Background: Heparin-Induced Thrombocytopenia (HIT) is one of the most important and commonly encountered immune-mediated drug reactions which can lead to significant morbidity and mortality. In up to 25% of patients, thrombosis can be the presenting finding of HIT. Isolated HIT occurs in patients without clinically evident thrombosis at the time of diagnosis. The management of HIT focuses on reducing the risk of thrombotic complications. In addition to prompt discontinuation of heparin products, anticoagulation is recommended. The risk of thrombosis is thought to remain high for up to 4 weeks due to persistent circulating PF4-heparin antibodies. Prior studies have shown that in patients with isolated HIT, the subsequent 30-day risk of thrombosis is up to 53%.
Guidelines recommend 3 months of anticoagulation for patients with HIT-associated thrombosis. The optimal duration of anticoagulation in isolated HIT is unknown. Many experts recommend prophylactic anticoagulation for up to 4 weeks after diagnosis. However in the era of direct thrombin inhibitors, the need for prophylactic anticoagulation and risk of thrombosis beyond normalization of platelet count remains to be determined. The aim of this study was to determine the incidence of subsequent thrombosis in patients with isolated HIT.
Methods: In this retrospective review, we identified patients with a documented positive HIT (heparin-PF4 antibody) enzyme immunoassay (ELISA) at our affiliated hospitals between January 2006 and December 2016. Laboratory data from these patients were reviewed. Patients who met criteria for HIT, defined as HIT ELISA optical density ≥ 2 or positive serotonin release assay were included in the analysis. From this cohort of patients with confirmed HIT, clinical data was extracted from the electronic medical record, including anticoagulation management and documented thrombotic events within 3 months of HIT diagnosis. Patients with evidence of thrombosis at the time of diagnosis were excluded in the final analysis as our focus was on patients with isolated HIT. The incidence of subsequent thrombosis was compared in patients who received anticoagulation versus those who did not receive anticoagulation.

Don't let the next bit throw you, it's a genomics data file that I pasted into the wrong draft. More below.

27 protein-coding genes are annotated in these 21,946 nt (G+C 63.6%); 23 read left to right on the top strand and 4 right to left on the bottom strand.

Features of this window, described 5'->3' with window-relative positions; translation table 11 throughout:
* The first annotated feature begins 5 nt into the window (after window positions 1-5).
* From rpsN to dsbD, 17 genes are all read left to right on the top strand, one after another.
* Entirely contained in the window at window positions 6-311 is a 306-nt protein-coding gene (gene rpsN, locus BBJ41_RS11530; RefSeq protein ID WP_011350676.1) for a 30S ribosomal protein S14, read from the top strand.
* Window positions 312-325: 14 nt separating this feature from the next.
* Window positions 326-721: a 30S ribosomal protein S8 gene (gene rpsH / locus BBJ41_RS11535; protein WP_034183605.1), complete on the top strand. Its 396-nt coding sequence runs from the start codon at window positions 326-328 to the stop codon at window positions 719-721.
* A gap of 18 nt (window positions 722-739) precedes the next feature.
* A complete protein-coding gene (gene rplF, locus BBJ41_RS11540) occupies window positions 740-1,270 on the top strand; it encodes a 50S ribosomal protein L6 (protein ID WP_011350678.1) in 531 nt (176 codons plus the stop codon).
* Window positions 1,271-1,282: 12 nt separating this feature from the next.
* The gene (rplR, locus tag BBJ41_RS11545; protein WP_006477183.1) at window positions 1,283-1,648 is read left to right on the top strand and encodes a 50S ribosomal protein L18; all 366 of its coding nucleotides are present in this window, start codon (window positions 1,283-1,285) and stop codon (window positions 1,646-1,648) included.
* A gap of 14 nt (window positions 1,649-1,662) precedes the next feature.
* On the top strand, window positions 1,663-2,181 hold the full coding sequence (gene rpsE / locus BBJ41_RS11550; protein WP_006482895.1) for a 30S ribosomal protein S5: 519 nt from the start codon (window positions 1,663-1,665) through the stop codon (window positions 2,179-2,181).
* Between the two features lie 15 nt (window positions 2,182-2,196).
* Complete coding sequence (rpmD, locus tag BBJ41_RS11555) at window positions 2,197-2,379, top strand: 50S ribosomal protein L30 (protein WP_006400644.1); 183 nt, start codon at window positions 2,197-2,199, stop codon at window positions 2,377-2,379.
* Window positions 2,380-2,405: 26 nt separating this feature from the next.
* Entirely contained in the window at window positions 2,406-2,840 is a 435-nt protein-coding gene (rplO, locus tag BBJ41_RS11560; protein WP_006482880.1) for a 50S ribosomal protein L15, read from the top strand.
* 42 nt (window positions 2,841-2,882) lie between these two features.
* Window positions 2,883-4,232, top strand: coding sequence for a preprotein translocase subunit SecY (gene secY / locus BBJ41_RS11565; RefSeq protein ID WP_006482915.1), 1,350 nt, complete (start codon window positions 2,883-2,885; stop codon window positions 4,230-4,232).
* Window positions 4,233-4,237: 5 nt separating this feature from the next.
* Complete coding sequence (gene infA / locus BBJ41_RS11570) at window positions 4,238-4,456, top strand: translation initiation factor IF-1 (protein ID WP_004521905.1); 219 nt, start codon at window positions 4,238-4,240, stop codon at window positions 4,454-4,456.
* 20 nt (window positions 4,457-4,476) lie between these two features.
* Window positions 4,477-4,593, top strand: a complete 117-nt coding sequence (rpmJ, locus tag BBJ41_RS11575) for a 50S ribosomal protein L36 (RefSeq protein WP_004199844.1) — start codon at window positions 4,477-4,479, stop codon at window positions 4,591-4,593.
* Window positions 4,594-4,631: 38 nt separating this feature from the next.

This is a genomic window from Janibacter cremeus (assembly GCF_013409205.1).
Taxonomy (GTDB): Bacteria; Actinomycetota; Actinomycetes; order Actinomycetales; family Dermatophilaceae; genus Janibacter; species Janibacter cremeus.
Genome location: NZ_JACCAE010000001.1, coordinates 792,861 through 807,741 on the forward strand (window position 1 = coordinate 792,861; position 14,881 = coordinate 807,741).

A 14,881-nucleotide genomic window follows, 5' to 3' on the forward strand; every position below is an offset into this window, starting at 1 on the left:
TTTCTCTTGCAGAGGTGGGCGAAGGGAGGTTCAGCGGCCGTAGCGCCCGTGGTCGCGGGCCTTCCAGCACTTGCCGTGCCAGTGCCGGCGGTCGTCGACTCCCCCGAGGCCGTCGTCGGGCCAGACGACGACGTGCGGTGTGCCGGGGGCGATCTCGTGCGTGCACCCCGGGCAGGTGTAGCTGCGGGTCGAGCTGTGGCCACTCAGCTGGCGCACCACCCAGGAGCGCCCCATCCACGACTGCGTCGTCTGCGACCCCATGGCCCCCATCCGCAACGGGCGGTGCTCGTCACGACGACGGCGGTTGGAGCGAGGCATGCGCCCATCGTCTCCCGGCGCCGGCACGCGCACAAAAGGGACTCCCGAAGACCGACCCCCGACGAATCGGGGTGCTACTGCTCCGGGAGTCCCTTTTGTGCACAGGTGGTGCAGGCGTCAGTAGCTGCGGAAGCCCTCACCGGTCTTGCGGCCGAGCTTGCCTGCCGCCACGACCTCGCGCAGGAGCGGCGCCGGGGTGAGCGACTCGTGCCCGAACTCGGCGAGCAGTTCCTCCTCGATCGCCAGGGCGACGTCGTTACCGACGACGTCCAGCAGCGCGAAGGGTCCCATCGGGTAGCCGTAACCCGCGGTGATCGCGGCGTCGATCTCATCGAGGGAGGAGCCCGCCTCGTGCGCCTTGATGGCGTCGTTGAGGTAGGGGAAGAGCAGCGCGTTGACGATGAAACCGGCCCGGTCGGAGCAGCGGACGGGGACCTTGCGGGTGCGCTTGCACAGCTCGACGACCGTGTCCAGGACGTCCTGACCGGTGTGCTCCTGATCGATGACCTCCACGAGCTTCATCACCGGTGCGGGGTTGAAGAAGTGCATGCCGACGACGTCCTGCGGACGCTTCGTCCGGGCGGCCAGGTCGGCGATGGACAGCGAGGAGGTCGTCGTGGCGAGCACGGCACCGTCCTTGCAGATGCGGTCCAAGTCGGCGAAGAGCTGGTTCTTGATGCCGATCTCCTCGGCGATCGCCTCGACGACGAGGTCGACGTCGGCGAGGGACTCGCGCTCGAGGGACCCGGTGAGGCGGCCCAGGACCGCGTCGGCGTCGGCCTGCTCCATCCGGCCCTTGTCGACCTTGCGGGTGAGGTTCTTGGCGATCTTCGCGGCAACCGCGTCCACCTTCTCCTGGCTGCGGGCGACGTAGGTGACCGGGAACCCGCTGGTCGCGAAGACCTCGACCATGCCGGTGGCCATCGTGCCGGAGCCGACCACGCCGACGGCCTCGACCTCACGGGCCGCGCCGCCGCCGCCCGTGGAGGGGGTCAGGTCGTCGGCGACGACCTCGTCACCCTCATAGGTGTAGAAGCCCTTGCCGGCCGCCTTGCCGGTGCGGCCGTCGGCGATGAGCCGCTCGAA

Results: A total of 403 charts were reviewed from patients with a documented positive HIT ELISA, defined as an optical density of > 0.4. Of the 403 patients, 49.5% (n = 107) met criteria for HIT, with an optical density > 2 or positive serotonin release assay. In patients with HIT, 48.6% (n = 52) did not have evidence of thrombosis at the time of diagnosis. Of these patients with isolated HIT, 14 patients (26.9%) received no prophylactic anticoagulation, 8 patients (15.4%) received prophylactic anticoagulation for at least 4 weeks but less than 3 months, and 30 patients (57.7%) were anticoagulated for 3 months or longer. The total incidence of subsequent thrombosis in isolated HIT was 7.7%. In the cohort of patients that did not receive prophylactic anticoagulation, two patients (14.3%) developed a thrombotic event in the 3 months following the HIT diagnosis. No documented thrombotic complications occurred in the eight patients that received prophylactic anticoagulation for at least 4 weeks but less than 3 months. Three patients (10%) who received long-term anticoagulation (≥3 months) developed a subsequent thrombotic event. There was no significant difference in the incidence of subsequent thrombosis in patients who did not receive prophylactic anticoagulation versus patients who received short-term prophylactic anticoagulation (p=0.141). In addition, there was no significant difference in the incidence of subsequent thrombosis in patients who did not receive prophylactic anticoagulation versus those who received long-term anticoagulation (p=0.701).
Conclusions: The optimal duration of anticoagulation in patients with isolated HIT is unknown. Our incidence of thrombosis following the diagnosis of HIT was lower than previously described. Patients who did not receive prophylactic anticoagulation did not have a significantly higher incidence of thrombosis compared to patients who received short-term prophylactic or long-term anticoagulation. The study was limited by the retrospective nature and small sample size. Further studies are needed to better understand the ideal length of anticoagulation to prevent thrombotic complications without leading to unnecessary increased risk of bleeding.
No relevant conflicts of interest to declare.
Asterisk with author names denotes non-ASH members.